samth at ccs.neu.edu
Tue Feb 2 12:19:41 PST 2010
On Tue, Feb 2, 2010 at 12:19 AM, <ihab.awad at gmail.com> wrote:
>See previous; hope that clarifies.
[responding to a bunch of messages together]
I think I now have a better grasp on your concerns, so I hope I can
give a better answer. It seems like the primary concerns are twofold:
1. Since modules are stateful, how can a secure subset avoid
inadvertently creating communication channels between modules.
2. Since the module system provides a global way to name modules, any
module can name powerful, stateful, modules provided by the host
Is that a reasonable characterization?
I'll try to address each of these points in turn.
First, there's a simple subset of module system which (I think) meets
ocap criteria. Simply consider only modules which have no 'top-level'
state, that is, that do not mutate any state that is created by simply
executing the module. For example, the counter module example Dave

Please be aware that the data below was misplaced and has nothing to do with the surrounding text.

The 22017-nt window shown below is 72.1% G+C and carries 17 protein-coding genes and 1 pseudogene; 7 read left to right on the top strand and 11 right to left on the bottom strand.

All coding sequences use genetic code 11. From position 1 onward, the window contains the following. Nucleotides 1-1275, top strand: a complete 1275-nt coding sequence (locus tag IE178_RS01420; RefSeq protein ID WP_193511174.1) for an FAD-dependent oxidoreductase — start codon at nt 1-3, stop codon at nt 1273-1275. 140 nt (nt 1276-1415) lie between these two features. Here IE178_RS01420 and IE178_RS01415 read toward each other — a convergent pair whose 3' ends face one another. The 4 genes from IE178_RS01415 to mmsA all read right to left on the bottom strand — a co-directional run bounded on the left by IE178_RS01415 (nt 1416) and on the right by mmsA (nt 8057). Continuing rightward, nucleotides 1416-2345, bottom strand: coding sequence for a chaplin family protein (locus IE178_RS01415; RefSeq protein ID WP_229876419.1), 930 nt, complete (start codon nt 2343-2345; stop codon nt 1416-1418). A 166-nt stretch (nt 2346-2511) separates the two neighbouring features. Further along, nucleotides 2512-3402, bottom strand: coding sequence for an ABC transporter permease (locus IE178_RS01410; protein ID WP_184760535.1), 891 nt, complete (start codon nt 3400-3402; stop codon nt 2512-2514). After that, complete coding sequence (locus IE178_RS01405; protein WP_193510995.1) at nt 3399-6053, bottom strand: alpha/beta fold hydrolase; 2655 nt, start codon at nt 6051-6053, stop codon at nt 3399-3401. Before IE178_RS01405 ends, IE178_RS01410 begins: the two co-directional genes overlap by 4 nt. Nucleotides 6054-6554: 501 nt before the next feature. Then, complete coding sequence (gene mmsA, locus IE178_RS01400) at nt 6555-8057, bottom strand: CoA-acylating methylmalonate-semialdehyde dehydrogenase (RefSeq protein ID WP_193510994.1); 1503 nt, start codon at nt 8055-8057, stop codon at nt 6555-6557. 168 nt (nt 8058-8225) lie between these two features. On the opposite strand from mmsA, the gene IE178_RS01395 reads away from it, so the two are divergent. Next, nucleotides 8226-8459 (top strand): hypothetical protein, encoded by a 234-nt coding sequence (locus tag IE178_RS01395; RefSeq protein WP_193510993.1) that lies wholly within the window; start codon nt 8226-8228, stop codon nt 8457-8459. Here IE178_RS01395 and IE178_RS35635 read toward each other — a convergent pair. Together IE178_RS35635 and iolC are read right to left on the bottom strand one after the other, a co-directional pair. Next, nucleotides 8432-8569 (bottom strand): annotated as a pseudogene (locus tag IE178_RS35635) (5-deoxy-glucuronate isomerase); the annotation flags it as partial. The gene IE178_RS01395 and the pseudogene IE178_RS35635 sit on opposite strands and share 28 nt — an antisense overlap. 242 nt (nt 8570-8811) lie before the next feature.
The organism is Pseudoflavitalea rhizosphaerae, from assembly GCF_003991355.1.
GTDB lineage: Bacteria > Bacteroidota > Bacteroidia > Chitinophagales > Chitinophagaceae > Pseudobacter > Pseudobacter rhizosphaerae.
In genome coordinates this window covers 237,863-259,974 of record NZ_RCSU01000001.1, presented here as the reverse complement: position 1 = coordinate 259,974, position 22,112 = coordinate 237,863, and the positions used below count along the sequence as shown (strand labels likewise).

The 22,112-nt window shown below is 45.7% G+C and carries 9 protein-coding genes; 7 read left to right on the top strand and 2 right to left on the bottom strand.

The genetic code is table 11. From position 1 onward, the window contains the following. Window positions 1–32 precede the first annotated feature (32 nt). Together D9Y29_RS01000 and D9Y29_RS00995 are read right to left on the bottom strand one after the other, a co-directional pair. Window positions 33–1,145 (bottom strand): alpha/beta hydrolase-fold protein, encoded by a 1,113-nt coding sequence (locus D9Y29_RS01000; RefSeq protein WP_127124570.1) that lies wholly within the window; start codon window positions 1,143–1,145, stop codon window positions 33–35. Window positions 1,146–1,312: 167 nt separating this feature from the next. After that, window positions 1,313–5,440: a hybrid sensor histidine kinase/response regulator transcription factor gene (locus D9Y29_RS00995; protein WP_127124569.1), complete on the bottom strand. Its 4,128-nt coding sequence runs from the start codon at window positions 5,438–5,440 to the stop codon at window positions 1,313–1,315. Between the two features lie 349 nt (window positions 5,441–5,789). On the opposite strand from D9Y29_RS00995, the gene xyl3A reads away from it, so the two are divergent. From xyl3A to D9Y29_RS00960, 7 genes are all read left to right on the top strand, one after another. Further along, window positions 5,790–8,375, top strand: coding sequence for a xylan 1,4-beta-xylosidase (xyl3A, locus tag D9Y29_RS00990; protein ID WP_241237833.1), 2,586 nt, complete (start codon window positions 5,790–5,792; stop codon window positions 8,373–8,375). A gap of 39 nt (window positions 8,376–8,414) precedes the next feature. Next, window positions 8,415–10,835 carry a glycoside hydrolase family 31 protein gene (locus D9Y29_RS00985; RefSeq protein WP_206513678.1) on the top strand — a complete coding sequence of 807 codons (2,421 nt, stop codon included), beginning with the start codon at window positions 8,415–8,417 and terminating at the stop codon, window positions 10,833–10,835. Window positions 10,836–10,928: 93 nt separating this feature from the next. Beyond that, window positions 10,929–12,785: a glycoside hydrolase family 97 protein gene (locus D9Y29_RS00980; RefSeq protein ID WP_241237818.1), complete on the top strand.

gave (now on the wiki) doesn't have any top-level state. Programming
in this subset is not as convenient, but it certainly avoids any
shared state or inadvertent communication. And it allows the same
patterns that are available in Emaker-style modules. I don't think
that this is devolving into the Turing Tarpit.
Unfortunately, that story only works for pure ES code, and doesn't say
anything about how to program in an ocap style with stateful modules
provided by the host environment. Further, even if the host only
provided functions that would be invoked, a module in ES could still
invoke that function and thus allow access to the powerful host
The primary solution here would be to set up a restricted Context
which restricted access to particular stateful modules (this of course
works for all stateful modules). You've described this as a
heavyweight operation, but I hope we can make it convenient enough not
to be a barrier to use. You've also said that you don't think it can
be used for fine-grained authority, but I don't see why not.
Further, if SES is the subset described earlier, with access only to
stateless modules, along with stateless versions of the host modules,
then it seems possible to program in a perfectly ocap style in this
Does that make sense?
samth at ccs.neu.edu
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